SF supervisors approve policy of denying federal immigration hold requests

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Sup. John Avalos sponsored the legislation and opposed the effort to carve-out exceptions to its protections.

The San Francisco Board of Supervisors Chambers erupted in raucous celebration and chants of “Si se puede!” this afternoon as the board gave unanimous approval to a new city policy of refusing most detention hold requests from US Immigration and Customs Enforcement, which has used its controversial Secure Communities program to learn when undocumented immigrants end up in local jails and to have them held for deportation.

The legislation by Sup. John Avalos is intended to build trust between law enforcement and immigrants, which can be reluctant to report crimes such a domestic violence or buglaries for fear of deportation. “People who have to deal with the devastation that Secure Communities causes, they’re the ones who brought this forward,” Avalos said.

Those advocates had to wait a week for this momentus occasion because of amendments that were introduced last week, prompted by opposition to the measure by Mayor Ed Lee and Police Chief Greg Suhr, who expressed concern that it would shield violent felons from deportation.

Those amendments were introduced by Sup. Jane Kim, who had supported the original measure without them but sought to broaden support for the measure. Her amendments make exceptions for those convicted of violent felonies, sex trafficking, child molestation, and use of a gun in commission of a felony, although they call for police to consider factors such as a dependent child before allowing ICE to take custody of an undocumented immigrant.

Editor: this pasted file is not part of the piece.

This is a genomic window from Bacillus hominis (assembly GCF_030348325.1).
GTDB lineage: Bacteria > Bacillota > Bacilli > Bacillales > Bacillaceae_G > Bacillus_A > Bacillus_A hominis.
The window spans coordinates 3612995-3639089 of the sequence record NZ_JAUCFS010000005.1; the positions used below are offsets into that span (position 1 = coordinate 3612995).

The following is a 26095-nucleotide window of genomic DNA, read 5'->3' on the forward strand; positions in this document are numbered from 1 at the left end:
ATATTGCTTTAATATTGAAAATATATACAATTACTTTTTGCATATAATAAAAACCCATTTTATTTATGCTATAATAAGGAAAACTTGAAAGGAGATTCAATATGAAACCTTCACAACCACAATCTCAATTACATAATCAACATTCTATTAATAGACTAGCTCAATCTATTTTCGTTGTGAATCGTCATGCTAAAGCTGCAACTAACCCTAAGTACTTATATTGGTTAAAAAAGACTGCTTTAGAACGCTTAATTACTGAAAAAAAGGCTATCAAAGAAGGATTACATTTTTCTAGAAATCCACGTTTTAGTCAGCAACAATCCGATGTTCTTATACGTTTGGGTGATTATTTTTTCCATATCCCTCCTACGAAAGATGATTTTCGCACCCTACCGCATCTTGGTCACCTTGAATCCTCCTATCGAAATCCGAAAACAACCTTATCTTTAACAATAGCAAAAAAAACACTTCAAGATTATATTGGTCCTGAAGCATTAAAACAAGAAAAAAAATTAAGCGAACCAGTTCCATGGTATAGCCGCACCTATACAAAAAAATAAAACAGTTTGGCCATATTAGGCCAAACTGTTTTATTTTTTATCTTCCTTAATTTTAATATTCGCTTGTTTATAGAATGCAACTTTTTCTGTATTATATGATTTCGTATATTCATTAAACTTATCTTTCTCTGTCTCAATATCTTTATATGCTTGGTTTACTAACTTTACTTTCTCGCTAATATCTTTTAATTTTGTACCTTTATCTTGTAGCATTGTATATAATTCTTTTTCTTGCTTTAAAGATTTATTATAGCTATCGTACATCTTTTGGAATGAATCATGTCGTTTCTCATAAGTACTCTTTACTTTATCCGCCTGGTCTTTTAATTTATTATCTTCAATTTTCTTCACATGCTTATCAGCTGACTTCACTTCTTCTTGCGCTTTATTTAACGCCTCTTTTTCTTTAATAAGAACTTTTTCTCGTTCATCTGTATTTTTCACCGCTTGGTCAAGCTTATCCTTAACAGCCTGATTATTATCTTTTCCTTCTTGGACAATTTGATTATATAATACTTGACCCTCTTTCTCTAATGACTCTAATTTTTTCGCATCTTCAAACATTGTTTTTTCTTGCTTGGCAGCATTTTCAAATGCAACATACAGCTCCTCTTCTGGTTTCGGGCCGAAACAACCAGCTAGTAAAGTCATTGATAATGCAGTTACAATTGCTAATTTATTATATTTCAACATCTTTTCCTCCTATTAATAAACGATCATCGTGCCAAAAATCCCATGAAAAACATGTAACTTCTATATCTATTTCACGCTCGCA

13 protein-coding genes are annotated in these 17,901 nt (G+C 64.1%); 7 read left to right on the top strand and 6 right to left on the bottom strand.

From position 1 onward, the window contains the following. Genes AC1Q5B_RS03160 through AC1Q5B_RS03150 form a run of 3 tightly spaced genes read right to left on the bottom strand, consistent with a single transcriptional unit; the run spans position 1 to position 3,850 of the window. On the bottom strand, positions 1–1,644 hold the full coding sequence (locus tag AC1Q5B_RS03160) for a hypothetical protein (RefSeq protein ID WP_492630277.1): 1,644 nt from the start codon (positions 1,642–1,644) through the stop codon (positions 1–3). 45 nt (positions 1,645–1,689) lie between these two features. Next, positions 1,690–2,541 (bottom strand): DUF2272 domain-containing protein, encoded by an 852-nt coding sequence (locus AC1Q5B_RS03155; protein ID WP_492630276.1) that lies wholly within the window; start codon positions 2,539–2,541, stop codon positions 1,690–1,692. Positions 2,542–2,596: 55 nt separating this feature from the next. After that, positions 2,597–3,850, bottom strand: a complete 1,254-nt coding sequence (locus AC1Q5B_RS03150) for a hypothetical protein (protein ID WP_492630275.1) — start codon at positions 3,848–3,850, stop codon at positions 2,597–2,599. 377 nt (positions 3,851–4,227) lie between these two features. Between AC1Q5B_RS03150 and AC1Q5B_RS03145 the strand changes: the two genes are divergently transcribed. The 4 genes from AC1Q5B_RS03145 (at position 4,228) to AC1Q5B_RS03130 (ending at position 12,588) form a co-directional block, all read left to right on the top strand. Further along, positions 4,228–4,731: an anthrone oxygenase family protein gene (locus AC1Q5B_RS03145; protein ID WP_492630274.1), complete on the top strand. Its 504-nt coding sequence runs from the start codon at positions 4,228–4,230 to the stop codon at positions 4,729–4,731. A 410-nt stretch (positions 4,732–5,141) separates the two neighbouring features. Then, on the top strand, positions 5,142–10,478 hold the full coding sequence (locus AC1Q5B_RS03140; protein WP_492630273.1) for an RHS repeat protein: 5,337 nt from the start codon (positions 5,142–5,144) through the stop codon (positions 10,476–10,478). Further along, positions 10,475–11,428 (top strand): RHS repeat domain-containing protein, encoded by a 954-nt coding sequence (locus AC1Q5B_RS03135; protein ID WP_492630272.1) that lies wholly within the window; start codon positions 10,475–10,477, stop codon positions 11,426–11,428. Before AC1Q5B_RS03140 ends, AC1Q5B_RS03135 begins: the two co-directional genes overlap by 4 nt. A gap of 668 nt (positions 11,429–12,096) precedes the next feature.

Avalos opposed the amendments, saying “any carve-outs deter the victims of crimes from reaching out to law enforcement.” The amendments were also criticized by Sup. David Campos, who called them “counterproductive to public safety.” But both accepted them and called the measure an important victory.

“What’s happening in this chamber is a victory for the immigrant communities of San Francisco and all communities in San Francisco,” Campos said in English before repeating it in Spanish. “Let’s emphasize the common ground that we have found.”

The ordinance is set to receive final approval next week when it’s heard on second reading. Sheriff Ross Mirkarimi -- who has supported the legislation since its inception and who will oversee its implementation in the jail -- said his office had just received the latest amendments and is still reviewing them.

“It’s the unintended consequences that bring me here before you today,” Mirkarimi told his former colleagues at the board, saying he wants to make sure the new policy is clear enough so that even deputies working in the middle of the night would know how to handle ICE requests. “Changes in the legislation do pose some operational concerns.”

Mirkarimi had already instituted policies of resisting many federal immigration hold requests, joining with San Jose, Berkeley, and other cities who oppose the S-Comm program, and this ordinance broadened and codified those policies.

The legislation was strongly supported by the city’s Domestic Violence Consortium, representing an ironic turn of events when Mayor Lee -- who waged a protracted and unsuccessful campaign to remove Sheriff Mirkarimi from office for grabbing his wife’s arm last year -- threatened to veto it. Avalos also placed second in a crowded field of candidates when Lee was elected mayor in 2011.

It was Lee's veto threat that ultimately weakened the legislation, a move opposed by activists who work on domestic violence issues. But Kim made clear that despite her amendments, she strongly opposes S-Comm and its local impacts.

“We believe the S-Comm program is deeply flawed,” Kim said, telling the story of a constituent who feared calling the police after their home had been burglarized. “No one should fear calling the police when they need help.”